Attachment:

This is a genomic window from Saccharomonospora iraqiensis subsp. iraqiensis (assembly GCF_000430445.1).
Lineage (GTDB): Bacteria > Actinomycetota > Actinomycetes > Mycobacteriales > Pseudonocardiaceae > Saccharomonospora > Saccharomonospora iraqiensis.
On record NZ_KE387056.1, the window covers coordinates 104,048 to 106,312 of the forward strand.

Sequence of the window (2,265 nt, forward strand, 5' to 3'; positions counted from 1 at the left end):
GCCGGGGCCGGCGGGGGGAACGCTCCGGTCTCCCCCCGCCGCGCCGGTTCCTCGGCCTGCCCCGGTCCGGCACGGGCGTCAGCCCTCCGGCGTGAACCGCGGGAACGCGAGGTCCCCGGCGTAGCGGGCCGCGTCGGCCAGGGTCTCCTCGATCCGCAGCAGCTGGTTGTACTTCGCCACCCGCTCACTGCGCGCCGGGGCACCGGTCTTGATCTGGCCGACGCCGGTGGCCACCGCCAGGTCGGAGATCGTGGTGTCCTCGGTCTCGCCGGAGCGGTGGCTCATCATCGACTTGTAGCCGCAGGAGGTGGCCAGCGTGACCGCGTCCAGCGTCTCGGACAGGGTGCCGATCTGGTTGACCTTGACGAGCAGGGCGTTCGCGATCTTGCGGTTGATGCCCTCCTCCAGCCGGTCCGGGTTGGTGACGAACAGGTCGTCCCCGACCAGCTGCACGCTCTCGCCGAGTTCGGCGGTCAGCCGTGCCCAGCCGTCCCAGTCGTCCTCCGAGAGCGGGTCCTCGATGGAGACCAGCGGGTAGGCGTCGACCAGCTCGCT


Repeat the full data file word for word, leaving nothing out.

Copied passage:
This is a genomic window from Saccharomonospora iraqiensis subsp. iraqiensis (assembly GCF_000430445.1).
Lineage (GTDB): Bacteria > Actinomycetota > Actinomycetes > Mycobacteriales > Pseudonocardiaceae > Saccharomonospora > Saccharomonospora iraqiensis.
On record NZ_KE387056.1, the window covers coordinates 104,048 to 106,312 of the forward strand.

Sequence of the window (2,265 nt, forward strand, 5' to 3'; positions counted from 1 at the left end):
GCCGGGGCCGGCGGGGGGAACGCTCCGGTCTCCCCCCGCCGCGCCGGTTCCTCGGCCTGCCCCGGTCCGGCACGGGCGTCAGCCCTCCGGCGTGAACCGCGGGAACGCGAGGTCCCCGGCGTAGCGGGCCGCGTCGGCCAGGGTCTCCTCGATCCGCAGCAGCTGGTTGTACTTCGCCACCCGCTCACTGCGCGCCGGGGCACCGGTCTTGATCTGGCCGACGCCGGTGGCCACCGCCAGGTCGGAGATCGTGGTGTCCTCGGTCTCGCCGGAGCGGTGGCTCATCATCGACTTGTAGCCGCAGGAGGTGGCCAGCGTGACCGCGTCCAGCGTCTCGGACAGGGTGCCGATCTGGTTGACCTTGACGAGCAGGGCGTTCGCGATCTTGCGGTTGATGCCCTCCTCCAGCCGGTCCGGGTTGGTGACGAACAGGTCGTCCCCGACCAGCTGCACGCTCTCGCCGAGTTCGGCGGTCAGCCGTGCCCAGCCGTCCCAGTCGTCCTCCGAGAGCGGGTCCTCGATGGAGACCAGCGGGTAGGCGTCGACCAGCTCGCT